Tiera Covington, EO Hawaii, is the founder and president of Integrated Facility Services Hawaii (IFSH). She was recently recognized as an honoree in Pacific Business News’ 2021 Women Who Mean Business and named Pacific Edge’s 2021 Businesswoman of the Year. Tiera’s unique story spans a full career in the Air Force to the corporate world to entrepreneurship. We asked Tiera about her inspiring entrepreneurial journey. Here’s what she shared:
Tell us about your entrepreneurial journey.
I was raised by my single mother in Honolulu, Hawaii. I enlisted in the Hawaii Air National Guard right after graduating high school and served for 20 years as a Cyber Transport Systems Technician.
In 2001, while serving in the Hawaii Air National Guard, I started working for ABM Onsite Services as the Administrative Assistant. I worked my way up through the company as the Bookkeeper, Office Manager, Project Manager, Janitorial Manager and Hawaii Branch Manager. Ultimately, I was responsible for the overall janitorial and engineering operations, managing over 300 employees.
What was the pivotal moment when you knew you had to start your own business?
I worked at my previous company for 16 years before I decided to leave. For over a year, I faced harassment and discrimination. I endured this treatment because, as a woman in a male-dominated industry, I was determined to have a voice for not only myself but also for others.
However, there was a point when I realized that no matter what I did, things were not going to change. I realized I could make a significant change in the industry by forming my own company.
I had the support of other business owners in the community who encouraged me to leave. They told me, “I will be there for you to help start your business because someone was there for me when I started.” I am forever grateful for that moment.
They gave me the confidence to start fresh and continue to do what I love.
In 2017, I started my own facilities maintenance company, Integrated Facility Services Hawaii (IFSH). We provide janitorial, landscaping, maintenance and site management services for residential and commercial properties. I’ve grown IFSH from US$54,000 in 2017 to US$4.9 million in 2021. IFSH ranked No. 6 on Pacific Business News Hawaii’s list of Fastest Growing Companies in 2021.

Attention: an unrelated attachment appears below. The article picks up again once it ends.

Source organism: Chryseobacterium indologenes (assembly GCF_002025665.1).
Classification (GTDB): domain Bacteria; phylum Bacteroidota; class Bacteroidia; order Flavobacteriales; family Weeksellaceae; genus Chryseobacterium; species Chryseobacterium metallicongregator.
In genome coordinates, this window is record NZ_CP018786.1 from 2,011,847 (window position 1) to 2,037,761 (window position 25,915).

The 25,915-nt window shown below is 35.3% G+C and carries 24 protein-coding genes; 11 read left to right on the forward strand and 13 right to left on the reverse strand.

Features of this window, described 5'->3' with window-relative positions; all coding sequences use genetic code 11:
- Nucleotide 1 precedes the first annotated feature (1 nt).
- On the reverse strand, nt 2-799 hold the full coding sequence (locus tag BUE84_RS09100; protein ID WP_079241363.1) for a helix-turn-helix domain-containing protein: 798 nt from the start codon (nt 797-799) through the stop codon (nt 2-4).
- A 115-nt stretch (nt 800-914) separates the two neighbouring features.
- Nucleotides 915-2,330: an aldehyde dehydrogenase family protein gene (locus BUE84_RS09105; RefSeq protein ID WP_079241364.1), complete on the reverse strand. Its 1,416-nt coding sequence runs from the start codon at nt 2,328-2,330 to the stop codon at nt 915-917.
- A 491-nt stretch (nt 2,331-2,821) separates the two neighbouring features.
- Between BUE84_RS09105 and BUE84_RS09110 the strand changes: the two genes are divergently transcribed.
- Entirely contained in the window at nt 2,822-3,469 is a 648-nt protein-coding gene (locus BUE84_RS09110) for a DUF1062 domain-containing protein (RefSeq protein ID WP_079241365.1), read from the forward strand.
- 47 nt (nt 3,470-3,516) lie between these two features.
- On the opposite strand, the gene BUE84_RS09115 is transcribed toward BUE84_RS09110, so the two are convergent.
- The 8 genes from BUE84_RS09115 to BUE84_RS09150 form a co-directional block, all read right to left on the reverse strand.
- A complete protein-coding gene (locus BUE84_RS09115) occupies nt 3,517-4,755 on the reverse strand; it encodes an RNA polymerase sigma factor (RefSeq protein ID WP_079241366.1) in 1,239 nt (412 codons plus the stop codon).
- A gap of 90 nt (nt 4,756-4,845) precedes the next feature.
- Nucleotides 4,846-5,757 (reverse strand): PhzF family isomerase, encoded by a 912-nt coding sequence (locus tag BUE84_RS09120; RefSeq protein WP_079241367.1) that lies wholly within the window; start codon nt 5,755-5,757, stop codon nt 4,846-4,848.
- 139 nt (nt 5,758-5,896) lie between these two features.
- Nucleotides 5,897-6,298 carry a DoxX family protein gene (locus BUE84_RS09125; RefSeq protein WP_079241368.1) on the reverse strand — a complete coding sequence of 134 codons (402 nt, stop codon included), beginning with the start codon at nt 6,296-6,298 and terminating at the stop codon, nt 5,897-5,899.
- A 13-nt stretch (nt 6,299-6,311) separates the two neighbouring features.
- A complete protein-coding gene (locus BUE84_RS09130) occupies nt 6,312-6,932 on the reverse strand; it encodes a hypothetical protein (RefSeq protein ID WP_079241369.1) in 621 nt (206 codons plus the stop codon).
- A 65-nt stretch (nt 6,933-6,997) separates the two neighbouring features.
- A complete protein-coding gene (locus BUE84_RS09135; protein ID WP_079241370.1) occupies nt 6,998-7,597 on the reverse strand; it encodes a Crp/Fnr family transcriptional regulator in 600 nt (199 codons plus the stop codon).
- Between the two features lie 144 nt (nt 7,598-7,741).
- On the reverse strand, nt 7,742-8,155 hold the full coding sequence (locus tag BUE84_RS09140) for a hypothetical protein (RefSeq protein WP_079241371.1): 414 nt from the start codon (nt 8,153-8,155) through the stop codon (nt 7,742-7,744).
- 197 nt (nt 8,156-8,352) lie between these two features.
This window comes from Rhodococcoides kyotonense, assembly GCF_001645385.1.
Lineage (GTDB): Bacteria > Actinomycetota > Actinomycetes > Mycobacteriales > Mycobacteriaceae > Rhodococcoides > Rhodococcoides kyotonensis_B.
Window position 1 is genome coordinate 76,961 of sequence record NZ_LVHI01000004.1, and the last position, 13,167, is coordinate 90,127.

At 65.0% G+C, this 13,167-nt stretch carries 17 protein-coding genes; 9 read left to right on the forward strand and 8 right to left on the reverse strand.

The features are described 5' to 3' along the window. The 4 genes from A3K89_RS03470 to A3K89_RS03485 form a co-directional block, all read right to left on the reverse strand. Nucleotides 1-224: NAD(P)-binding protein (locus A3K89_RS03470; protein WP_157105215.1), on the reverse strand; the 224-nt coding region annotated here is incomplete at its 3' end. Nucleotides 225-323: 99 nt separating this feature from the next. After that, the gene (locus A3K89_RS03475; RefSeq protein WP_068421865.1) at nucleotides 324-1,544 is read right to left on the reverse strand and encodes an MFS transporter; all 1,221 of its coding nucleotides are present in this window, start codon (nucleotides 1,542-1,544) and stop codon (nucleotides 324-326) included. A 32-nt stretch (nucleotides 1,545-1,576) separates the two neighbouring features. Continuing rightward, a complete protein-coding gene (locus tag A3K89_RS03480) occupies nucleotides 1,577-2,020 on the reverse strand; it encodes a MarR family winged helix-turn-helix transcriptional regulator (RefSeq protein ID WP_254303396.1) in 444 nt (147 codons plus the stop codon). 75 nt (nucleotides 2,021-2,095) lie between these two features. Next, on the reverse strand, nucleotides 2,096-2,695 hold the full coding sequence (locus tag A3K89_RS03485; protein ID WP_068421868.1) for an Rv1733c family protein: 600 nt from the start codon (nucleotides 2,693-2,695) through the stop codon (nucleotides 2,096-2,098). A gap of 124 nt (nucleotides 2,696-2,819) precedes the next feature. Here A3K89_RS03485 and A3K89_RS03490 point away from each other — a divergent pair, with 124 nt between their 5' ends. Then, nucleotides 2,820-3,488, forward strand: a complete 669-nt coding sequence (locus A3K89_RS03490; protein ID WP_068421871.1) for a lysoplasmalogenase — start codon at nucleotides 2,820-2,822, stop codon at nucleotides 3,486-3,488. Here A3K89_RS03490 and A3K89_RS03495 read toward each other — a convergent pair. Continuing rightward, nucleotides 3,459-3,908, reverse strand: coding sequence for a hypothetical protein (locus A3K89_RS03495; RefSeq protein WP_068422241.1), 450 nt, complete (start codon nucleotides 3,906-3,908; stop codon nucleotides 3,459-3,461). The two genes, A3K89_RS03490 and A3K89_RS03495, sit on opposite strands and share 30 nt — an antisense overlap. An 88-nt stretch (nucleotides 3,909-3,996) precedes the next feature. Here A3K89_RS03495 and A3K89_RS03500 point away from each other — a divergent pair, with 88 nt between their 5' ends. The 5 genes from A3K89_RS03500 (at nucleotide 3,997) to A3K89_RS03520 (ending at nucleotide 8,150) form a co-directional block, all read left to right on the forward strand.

What challenges have you overcome in running your own business?
I’m naturally a positive person and always believe the best in people. Unfortunately, I’ve faced dishonest and deceitful situations that blindsided me in the business. As a result, I’ve learned to take my time to recruit the right person for the right seat to join our team.
We use the Ideal Team Player interview guide to determine if candidates are “Humble, Hungry and Smart.”
“Humble team members are quick to point out the contributions of others and slow to seek attention for their own. They share credit, emphasize team over self, and define success collectively rather than individually. Hungry team members are self-motivated and diligent. They are constantly thinking about the next step and the next opportunity. Smart team members are interpersonally appropriate and aware. They have good judgment and intuition around subtleties of group dynamics and the impact of their words and actions,” she shared in a recent interview with Building Management Hawaii.
Everything that we do revolves around our company core values: integrity always, passion-driven, objective empathy and continuous learner. Our core values help the entire organization stay aligned and focused on the mission.
I’ve also learned the importance of giving back and encouraging IFSH’s employees, clients and residents to give back to the community. In recent years we’ve donated produce boxes to residents in need, fundraised for Make-A-Wish and Special Olympics Hawaii, cooked for the families at the Ronald McDonald House Charities, collected back-to-school donations and supported the Ho’omalu O Na Kamali’ children’s shelter on Oahu.
In 2019, 2020 and 2021, IFSH was awarded the IREM Workplace Environment Award for exemplary practices in leadership development, employee engagement, corporate culture and wellness programs.
You received multiple awards for business growth and culture. To what do you owe these accolades?
Since joining EO, I’ve learned the critical importance of systems and processes in growing and scaling a business. The EO Hawaii community introduced me to Gino Wichman’s book, Traction, and the Entrepreneurial Operating System (EOS).
We started using Traction in 2019 and created our company core values, vision statement, mission statement and 10-year target. We’ve also partnered with an implementer to ensure we have the right tools and direction for growth.
I attribute these recent awards and recognition to our leadership team. Implementing EOS and following the tenets of Traction has helped us tremendously to stay focused on the mission and continue to build strong, healthy relationships within our organization.
How has your EO impacted your entrepreneurial journey?
I’ve been in EO for three years. It’s amazing to know other business leaders in our community that have similar challenges as myself but have different types of businesses. I really do think I have the best Forum! We completely trust, can be totally vulnerable and genuinely love each other. Such relationships are rare and hard to find in any lifetime.